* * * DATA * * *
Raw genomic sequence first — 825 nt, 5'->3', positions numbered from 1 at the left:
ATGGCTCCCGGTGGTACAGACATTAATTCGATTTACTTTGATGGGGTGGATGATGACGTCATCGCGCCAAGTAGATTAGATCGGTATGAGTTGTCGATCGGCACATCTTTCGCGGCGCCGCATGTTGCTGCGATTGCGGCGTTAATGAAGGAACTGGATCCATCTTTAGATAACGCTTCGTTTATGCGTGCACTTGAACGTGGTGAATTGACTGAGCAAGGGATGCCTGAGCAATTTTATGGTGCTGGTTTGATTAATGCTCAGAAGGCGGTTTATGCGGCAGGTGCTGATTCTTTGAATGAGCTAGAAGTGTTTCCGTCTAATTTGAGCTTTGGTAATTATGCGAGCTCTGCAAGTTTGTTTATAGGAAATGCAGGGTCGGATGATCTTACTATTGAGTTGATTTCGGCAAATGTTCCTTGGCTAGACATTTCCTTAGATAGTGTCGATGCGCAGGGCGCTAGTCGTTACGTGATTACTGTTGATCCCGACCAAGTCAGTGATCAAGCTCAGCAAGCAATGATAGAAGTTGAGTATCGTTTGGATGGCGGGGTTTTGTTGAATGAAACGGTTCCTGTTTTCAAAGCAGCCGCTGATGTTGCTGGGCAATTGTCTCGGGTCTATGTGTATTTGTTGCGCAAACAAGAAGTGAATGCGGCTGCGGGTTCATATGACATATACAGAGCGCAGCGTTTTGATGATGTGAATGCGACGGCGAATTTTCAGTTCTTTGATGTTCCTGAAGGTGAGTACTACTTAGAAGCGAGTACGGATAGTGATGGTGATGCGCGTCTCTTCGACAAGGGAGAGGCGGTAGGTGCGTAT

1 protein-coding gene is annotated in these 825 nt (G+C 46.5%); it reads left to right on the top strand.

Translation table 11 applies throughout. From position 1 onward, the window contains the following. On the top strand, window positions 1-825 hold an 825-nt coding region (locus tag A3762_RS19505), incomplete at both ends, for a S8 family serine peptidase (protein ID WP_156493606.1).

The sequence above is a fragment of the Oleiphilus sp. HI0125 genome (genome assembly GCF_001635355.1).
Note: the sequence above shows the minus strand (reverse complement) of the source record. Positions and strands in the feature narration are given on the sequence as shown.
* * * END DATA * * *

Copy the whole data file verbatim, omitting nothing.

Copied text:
Raw genomic sequence first — 825 nt, 5'->3', positions numbered from 1 at the left:
ATGGCTCCCGGTGGTACAGACATTAATTCGATTTACTTTGATGGGGTGGATGATGACGTCATCGCGCCAAGTAGATTAGATCGGTATGAGTTGTCGATCGGCACATCTTTCGCGGCGCCGCATGTTGCTGCGATTGCGGCGTTAATGAAGGAACTGGATCCATCTTTAGATAACGCTTCGTTTATGCGTGCACTTGAACGTGGTGAATTGACTGAGCAAGGGATGCCTGAGCAATTTTATGGTGCTGGTTTGATTAATGCTCAGAAGGCGGTTTATGCGGCAGGTGCTGATTCTTTGAATGAGCTAGAAGTGTTTCCGTCTAATTTGAGCTTTGGTAATTATGCGAGCTCTGCAAGTTTGTTTATAGGAAATGCAGGGTCGGATGATCTTACTATTGAGTTGATTTCGGCAAATGTTCCTTGGCTAGACATTTCCTTAGATAGTGTCGATGCGCAGGGCGCTAGTCGTTACGTGATTACTGTTGATCCCGACCAAGTCAGTGATCAAGCTCAGCAAGCAATGATAGAAGTTGAGTATCGTTTGGATGGCGGGGTTTTGTTGAATGAAACGGTTCCTGTTTTCAAAGCAGCCGCTGATGTTGCTGGGCAATTGTCTCGGGTCTATGTGTATTTGTTGCGCAAACAAGAAGTGAATGCGGCTGCGGGTTCATATGACATATACAGAGCGCAGCGTTTTGATGATGTGAATGCGACGGCGAATTTTCAGTTCTTTGATGTTCCTGAAGGTGAGTACTACTTAGAAGCGAGTACGGATAGTGATGGTGATGCGCGTCTCTTCGACAAGGGAGAGGCGGTAGGTGCGTAT

1 protein-coding gene is annotated in these 825 nt (G+C 46.5%); it reads left to right on the top strand.

Translation table 11 applies throughout. From position 1 onward, the window contains the following. On the top strand, window positions 1-825 hold an 825-nt coding region (locus tag A3762_RS19505), incomplete at both ends, for a S8 family serine peptidase (protein ID WP_156493606.1).

The sequence above is a fragment of the Oleiphilus sp. HI0125 genome (genome assembly GCF_001635355.1).
Note: the sequence above shows the minus strand (reverse complement) of the source record. Positions and strands in the feature narration are given on the sequence as shown.